NAIROBI, Kenya, May 27-The Central Bank of Kenya has maintained its benchmark lending rate at 7.00 percent, noting the policy measures adopted in March and April to tackle the effects of the coronavirus were having the intended effect on the economy, and are still being transmitted.
Wednesday’s decision follows a similar one made in April when the CBK’s Monetary Policy Committee first lowered the lending rate to 7 percent. A month earlier, the rate had been lowered to 7.25 percent.
“The MPC concluded that the current accommodative monetary policy stance remains appropriate and therefore decided to retain the Central Bank rate at 7:00 percent,” reads the MPC statement.
The committee however left the economy’s growth forecast for the year at 2.3 percent. In contrast, leading indicators of the Kenyan economy point to relatively strong GDP growth in the first quarter of 2020.
“Nevertheless, growth is expected to weaken in the second quarter, due to the adverse impact of the containment measures, particularly in transport and storage, trade and accommodation and restaurants. As a result, real GDP growth in 2020 could slow to about 2.3 percent from 5.4 percent in 2019,” MPC ‘s chair, Patrick Njoroge said.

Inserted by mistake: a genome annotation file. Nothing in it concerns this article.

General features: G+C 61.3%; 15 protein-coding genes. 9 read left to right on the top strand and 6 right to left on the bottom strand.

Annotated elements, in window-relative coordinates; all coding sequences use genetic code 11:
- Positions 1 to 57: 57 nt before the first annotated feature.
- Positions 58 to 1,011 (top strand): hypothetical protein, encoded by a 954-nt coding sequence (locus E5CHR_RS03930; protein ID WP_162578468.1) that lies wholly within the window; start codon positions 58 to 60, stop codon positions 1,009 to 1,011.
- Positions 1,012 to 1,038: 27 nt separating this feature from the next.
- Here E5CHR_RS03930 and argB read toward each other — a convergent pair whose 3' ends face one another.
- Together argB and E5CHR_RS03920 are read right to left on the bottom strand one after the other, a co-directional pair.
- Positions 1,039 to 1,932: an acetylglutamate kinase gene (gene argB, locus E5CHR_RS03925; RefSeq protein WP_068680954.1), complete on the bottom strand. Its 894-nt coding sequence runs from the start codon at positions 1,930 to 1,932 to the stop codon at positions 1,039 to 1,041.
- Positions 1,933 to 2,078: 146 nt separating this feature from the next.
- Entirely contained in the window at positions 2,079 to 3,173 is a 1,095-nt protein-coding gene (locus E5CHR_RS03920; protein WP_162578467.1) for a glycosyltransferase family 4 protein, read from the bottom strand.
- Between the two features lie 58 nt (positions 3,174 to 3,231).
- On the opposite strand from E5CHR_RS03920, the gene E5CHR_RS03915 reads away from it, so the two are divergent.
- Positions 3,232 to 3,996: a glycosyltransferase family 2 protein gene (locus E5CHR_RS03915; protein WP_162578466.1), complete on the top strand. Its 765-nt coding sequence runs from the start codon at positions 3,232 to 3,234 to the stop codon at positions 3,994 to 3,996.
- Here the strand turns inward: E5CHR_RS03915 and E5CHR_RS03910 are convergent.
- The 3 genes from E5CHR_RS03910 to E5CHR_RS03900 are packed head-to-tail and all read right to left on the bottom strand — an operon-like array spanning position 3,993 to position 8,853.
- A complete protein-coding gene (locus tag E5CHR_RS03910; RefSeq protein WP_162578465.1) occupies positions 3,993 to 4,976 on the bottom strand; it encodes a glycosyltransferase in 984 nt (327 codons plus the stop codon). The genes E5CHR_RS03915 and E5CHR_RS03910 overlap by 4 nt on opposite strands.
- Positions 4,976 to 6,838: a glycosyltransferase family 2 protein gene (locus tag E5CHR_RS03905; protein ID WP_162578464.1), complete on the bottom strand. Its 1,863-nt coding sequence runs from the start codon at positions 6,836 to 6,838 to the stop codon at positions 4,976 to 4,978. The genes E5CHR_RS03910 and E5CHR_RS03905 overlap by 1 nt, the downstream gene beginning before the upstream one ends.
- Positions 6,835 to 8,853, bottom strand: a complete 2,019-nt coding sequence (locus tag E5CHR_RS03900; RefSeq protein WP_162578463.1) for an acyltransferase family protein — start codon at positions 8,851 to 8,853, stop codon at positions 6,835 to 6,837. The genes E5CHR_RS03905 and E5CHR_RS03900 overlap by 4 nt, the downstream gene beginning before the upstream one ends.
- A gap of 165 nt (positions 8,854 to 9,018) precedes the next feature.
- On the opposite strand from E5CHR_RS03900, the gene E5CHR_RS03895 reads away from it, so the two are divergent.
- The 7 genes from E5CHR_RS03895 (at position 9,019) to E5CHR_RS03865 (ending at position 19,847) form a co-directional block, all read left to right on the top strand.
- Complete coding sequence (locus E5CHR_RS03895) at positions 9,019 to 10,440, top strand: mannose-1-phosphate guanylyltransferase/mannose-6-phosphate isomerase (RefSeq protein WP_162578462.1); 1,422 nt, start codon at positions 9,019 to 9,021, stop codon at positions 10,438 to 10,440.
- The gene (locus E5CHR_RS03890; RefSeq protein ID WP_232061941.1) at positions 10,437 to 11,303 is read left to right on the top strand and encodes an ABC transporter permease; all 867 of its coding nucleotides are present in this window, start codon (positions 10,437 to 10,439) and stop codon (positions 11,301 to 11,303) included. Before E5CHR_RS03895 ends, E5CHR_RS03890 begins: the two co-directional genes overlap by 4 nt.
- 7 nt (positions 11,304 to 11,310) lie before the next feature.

According to CBK Sh29 billion, of the Sh35.2 billion that was dispatched to the banking system had been used to support some of the sectors that have been hard hit by the outbreak of the coronavirus disease.
“To date, 82.6 percent of the funds have been channeled to support lending, especially to the tourism, transport and communications, real estate, trade and agricultural sectors,” he added.
It also said that as a result of emergency measures it announced in mid-March, loans worth Sh170.6 billion had been restructured mainly in trade, manufacturing, tourism, and real estate.
The MPC added that it will continue monitoring the impact of the policy measures and is prepared to take additional measures if necessary.
The report comes at a time when President Uhuru Kenyatta on May 23 hinted at reopening the economy after 2 months of closure.
“We will not continue with the lockdown and the curfew, I have told health officials and my ministers that they should start telling Kenyans that we cannot be under a curfew or lockdown forever,” he said.
The Ministry of Health on Wednesday announced 123 new coronavirus patients marking the highest single-day spike since the first virus case was recorded in the country on March 13, raising the country’s coronavirus tally to 1,471.